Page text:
Underdog stories prove the power of story
You love an underdog story. So do I. We all do.
Why is that?
Maybe it’s because we want to be the underdog who does well despite the odds.
Maybe it’s the thought that no matter how bad things get we can rise and take the prize.
One thing is certain. Underdog stories are pre-programmed to have all the elements of an excellent narrative.
They have the context of who it was and how little they had. We hear of the underdog’s struggles, how they acted in the world and how the world acted on them. We learn of amazing outcomes.
Jan Koum, founder of Whatsapp immigrated to the USA from the Ukraine when he was 16. He was living on food stamps in those days. In 2014 he sold the company to Facebook for $19,000,000,000.
Not too shabby. Right?
JK Rowling, of Harry Potter fame, was a single mother living on benefits. She’s now estimated to be worth $1,000,000,000, and some people have even claimed Harry Potter rivals the Star Wars franchise. I disagree. So does Fortune. More than the GDP of Jordan! Ask me about the time I met George Lucas… twice.
I didn’t even have to research this topic much at all. Just pop in “underdog business story” into a search engine and enjoy the results. I like making things easy for people so here are some more, and here too.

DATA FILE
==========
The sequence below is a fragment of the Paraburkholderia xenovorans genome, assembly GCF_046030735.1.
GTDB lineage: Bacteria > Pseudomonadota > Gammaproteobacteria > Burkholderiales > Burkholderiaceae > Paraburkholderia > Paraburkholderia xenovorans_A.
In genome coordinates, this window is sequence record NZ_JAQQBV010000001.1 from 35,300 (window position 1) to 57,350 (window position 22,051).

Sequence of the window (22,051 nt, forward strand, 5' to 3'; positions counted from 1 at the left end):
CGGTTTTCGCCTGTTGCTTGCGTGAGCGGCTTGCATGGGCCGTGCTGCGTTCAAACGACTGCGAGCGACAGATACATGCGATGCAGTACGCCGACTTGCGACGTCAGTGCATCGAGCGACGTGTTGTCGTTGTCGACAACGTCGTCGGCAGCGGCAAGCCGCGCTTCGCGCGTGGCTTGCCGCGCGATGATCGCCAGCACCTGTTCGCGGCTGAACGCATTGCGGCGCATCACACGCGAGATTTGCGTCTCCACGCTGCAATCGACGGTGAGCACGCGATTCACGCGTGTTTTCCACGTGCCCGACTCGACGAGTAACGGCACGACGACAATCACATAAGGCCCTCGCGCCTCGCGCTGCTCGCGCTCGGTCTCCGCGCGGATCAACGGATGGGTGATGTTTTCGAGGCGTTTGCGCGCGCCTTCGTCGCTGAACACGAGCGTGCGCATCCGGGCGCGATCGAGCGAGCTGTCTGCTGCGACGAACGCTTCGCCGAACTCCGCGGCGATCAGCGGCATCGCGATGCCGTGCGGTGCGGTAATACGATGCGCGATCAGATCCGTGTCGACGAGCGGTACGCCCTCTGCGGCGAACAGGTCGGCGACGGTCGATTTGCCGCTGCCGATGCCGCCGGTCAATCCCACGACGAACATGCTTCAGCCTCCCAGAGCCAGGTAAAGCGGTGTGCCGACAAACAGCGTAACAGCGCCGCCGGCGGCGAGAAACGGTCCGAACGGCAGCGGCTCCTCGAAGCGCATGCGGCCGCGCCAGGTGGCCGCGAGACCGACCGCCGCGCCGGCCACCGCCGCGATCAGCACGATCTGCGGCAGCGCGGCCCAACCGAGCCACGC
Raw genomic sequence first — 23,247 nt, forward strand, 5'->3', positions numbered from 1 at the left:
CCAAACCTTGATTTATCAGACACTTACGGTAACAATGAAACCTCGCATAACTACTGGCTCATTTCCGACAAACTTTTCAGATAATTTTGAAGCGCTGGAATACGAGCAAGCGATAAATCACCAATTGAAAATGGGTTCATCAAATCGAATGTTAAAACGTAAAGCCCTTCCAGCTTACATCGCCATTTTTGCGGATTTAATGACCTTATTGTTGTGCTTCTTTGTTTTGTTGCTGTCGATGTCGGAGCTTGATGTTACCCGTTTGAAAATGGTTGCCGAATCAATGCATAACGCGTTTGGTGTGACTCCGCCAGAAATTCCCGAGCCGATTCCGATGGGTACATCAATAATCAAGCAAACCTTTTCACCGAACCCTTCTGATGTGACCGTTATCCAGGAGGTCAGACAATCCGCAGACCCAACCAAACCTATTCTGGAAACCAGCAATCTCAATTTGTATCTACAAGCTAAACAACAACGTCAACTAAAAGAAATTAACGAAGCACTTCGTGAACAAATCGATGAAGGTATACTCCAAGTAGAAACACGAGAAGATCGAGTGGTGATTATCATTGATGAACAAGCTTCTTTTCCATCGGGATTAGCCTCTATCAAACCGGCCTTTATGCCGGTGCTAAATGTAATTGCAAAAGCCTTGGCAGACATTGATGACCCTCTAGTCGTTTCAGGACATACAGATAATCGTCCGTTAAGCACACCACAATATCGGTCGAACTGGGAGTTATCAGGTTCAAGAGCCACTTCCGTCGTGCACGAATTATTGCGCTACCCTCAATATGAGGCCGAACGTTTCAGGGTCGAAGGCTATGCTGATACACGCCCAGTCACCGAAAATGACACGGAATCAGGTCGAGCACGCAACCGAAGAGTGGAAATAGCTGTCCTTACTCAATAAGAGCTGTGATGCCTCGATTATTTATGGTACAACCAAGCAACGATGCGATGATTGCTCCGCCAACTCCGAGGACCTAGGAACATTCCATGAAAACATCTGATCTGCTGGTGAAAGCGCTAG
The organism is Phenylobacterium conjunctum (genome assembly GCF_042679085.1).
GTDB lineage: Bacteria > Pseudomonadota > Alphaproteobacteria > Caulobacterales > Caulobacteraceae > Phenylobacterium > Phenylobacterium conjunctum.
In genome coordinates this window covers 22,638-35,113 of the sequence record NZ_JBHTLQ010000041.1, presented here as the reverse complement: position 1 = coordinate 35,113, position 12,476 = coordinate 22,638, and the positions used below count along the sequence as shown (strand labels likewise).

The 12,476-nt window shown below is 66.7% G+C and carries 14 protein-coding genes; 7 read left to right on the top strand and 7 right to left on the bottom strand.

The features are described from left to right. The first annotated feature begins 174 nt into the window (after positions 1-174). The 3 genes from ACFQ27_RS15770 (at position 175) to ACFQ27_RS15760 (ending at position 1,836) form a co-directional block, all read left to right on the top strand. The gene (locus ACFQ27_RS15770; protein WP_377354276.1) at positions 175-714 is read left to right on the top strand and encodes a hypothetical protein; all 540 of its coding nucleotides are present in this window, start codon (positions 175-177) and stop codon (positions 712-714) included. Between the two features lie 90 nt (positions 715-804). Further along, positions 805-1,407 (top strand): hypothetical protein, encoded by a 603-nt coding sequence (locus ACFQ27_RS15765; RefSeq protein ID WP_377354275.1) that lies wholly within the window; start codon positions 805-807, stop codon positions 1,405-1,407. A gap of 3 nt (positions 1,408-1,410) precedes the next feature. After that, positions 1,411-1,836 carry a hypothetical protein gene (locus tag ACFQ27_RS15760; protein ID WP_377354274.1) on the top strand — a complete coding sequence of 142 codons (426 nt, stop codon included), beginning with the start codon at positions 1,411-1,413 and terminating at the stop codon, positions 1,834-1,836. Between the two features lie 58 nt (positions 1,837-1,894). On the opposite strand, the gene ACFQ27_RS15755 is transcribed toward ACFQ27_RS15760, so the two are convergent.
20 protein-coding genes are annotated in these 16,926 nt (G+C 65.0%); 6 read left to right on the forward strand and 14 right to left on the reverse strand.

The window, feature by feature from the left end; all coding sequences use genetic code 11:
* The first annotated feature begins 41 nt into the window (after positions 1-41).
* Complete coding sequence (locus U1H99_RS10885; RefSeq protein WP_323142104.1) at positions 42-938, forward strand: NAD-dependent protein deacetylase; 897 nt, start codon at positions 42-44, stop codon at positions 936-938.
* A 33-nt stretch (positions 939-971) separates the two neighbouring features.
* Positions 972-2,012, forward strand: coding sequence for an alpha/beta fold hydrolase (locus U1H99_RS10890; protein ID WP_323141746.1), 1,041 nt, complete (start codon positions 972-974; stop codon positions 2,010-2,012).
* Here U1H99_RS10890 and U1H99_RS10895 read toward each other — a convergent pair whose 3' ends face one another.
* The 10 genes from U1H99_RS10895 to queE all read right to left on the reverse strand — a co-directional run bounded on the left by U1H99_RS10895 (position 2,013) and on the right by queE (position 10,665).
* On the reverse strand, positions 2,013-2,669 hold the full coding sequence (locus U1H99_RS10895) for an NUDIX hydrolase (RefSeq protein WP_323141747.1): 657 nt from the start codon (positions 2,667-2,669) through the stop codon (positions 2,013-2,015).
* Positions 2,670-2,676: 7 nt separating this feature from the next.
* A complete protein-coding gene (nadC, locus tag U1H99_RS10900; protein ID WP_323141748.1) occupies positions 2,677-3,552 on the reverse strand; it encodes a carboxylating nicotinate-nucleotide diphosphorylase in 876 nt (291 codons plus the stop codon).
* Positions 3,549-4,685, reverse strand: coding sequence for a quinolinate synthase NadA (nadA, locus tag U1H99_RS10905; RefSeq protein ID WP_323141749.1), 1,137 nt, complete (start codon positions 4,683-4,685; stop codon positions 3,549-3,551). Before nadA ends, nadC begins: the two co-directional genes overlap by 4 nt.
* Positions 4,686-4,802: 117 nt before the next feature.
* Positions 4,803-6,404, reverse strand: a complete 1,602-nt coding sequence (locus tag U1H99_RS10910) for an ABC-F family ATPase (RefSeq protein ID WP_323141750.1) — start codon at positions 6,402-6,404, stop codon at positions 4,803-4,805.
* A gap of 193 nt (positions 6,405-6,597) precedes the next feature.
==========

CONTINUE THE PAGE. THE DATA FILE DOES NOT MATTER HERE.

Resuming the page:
Harvard Business School has even researched the underdog phenomenon because of its appeal in consumer branding. As the research summary warns, this isn’t the right narrative for all situations.
But it still proves a meta-point.
Your story is powerful.
We pay attention to a story. We share stories.
Do you want people to share your story, your companies story?
If not why are you even in business?
Do you have an underdog story? Are you living one right now? I’d love to hear about it – maybe we can help you capture, distill and create content around it.
For example: Growing up in the 1980s I moved around a lot. My father worked for Intel. By the time I was twelve I had lived in eleven homes. Not to mention all the temporary corporate housing in which we lived. My wife and many of my friends grew up with people that they still know and call close friends. At the age of seven, I became acutely aware of the fact I never lived in one place long enough to make close friends. I was always building new friendships. Many years later, in 2003, during a period of relatively stable housing, I was living in Swindon, England. Swindon wasn’t doing it for me. I needed a break. Working for Intel myself at the time I explored the opportunity for a “sabbatical coverage” opportunity in the USA. I found one that was for a full six months and in June 2004 I moved to the USA. It turned out that because of all my moving in my formative years I could take the move in my stride where many others would struggle. I may not have sold a company for $19B (yet), but I did turn a situation that historically caused me angst into a successful one. I am now lucky to have close friends all over the world. In many ways, an “underdog” story is about turning a bad situation into a good one.